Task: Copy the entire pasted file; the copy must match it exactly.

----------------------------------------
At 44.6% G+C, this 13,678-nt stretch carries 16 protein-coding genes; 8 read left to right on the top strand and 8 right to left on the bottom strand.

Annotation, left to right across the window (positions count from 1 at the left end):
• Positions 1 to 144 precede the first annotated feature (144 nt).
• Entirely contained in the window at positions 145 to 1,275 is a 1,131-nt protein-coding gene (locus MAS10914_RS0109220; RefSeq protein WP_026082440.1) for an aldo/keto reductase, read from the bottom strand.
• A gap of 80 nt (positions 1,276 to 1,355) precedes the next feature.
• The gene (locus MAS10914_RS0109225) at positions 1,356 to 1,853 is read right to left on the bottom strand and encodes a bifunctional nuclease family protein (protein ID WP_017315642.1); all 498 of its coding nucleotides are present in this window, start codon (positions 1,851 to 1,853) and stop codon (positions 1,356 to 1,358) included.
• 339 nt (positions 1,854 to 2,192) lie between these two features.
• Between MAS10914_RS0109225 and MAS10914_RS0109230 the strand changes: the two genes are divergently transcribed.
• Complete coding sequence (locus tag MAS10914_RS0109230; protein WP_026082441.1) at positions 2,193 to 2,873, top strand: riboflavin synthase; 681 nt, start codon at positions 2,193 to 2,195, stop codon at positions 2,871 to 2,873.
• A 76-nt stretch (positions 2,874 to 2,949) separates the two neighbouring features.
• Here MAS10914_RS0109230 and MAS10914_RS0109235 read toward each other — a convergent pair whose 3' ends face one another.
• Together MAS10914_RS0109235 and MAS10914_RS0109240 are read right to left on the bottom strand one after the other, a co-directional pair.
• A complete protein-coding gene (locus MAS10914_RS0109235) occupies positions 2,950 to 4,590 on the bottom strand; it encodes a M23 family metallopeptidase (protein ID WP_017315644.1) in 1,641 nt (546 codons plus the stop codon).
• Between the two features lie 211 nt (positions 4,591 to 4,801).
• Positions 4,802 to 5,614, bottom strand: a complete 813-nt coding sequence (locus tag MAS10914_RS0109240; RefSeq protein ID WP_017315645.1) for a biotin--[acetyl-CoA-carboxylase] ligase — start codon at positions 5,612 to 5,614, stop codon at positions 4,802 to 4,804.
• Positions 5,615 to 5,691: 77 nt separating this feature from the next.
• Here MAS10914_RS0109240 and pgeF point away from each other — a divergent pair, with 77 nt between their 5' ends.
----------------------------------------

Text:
At 44.6% G+C, this 13,678-nt stretch carries 16 protein-coding genes; 8 read left to right on the top strand and 8 right to left on the bottom strand.

Annotation, left to right across the window (positions count from 1 at the left end):
• Positions 1 to 144 precede the first annotated feature (144 nt).
• Entirely contained in the window at positions 145 to 1,275 is a 1,131-nt protein-coding gene (locus MAS10914_RS0109220; RefSeq protein WP_026082440.1) for an aldo/keto reductase, read from the bottom strand.
• A gap of 80 nt (positions 1,276 to 1,355) precedes the next feature.
• The gene (locus MAS10914_RS0109225) at positions 1,356 to 1,853 is read right to left on the bottom strand and encodes a bifunctional nuclease family protein (protein ID WP_017315642.1); all 498 of its coding nucleotides are present in this window, start codon (positions 1,851 to 1,853) and stop codon (positions 1,356 to 1,358) included.
• 339 nt (positions 1,854 to 2,192) lie between these two features.
• Between MAS10914_RS0109225 and MAS10914_RS0109230 the strand changes: the two genes are divergently transcribed.
• Complete coding sequence (locus tag MAS10914_RS0109230; protein WP_026082441.1) at positions 2,193 to 2,873, top strand: riboflavin synthase; 681 nt, start codon at positions 2,193 to 2,195, stop codon at positions 2,871 to 2,873.
• A 76-nt stretch (positions 2,874 to 2,949) separates the two neighbouring features.
• Here MAS10914_RS0109230 and MAS10914_RS0109235 read toward each other — a convergent pair whose 3' ends face one another.
• Together MAS10914_RS0109235 and MAS10914_RS0109240 are read right to left on the bottom strand one after the other, a co-directional pair.
• A complete protein-coding gene (locus MAS10914_RS0109235) occupies positions 2,950 to 4,590 on the bottom strand; it encodes a M23 family metallopeptidase (protein ID WP_017315644.1) in 1,641 nt (546 codons plus the stop codon).
• Between the two features lie 211 nt (positions 4,591 to 4,801).
• Positions 4,802 to 5,614, bottom strand: a complete 813-nt coding sequence (locus tag MAS10914_RS0109240; RefSeq protein ID WP_017315645.1) for a biotin--[acetyl-CoA-carboxylase] ligase — start codon at positions 5,612 to 5,614, stop codon at positions 4,802 to 4,804.
• Positions 5,615 to 5,691: 77 nt separating this feature from the next.
• Here MAS10914_RS0109240 and pgeF point away from each other — a divergent pair, with 77 nt between their 5' ends.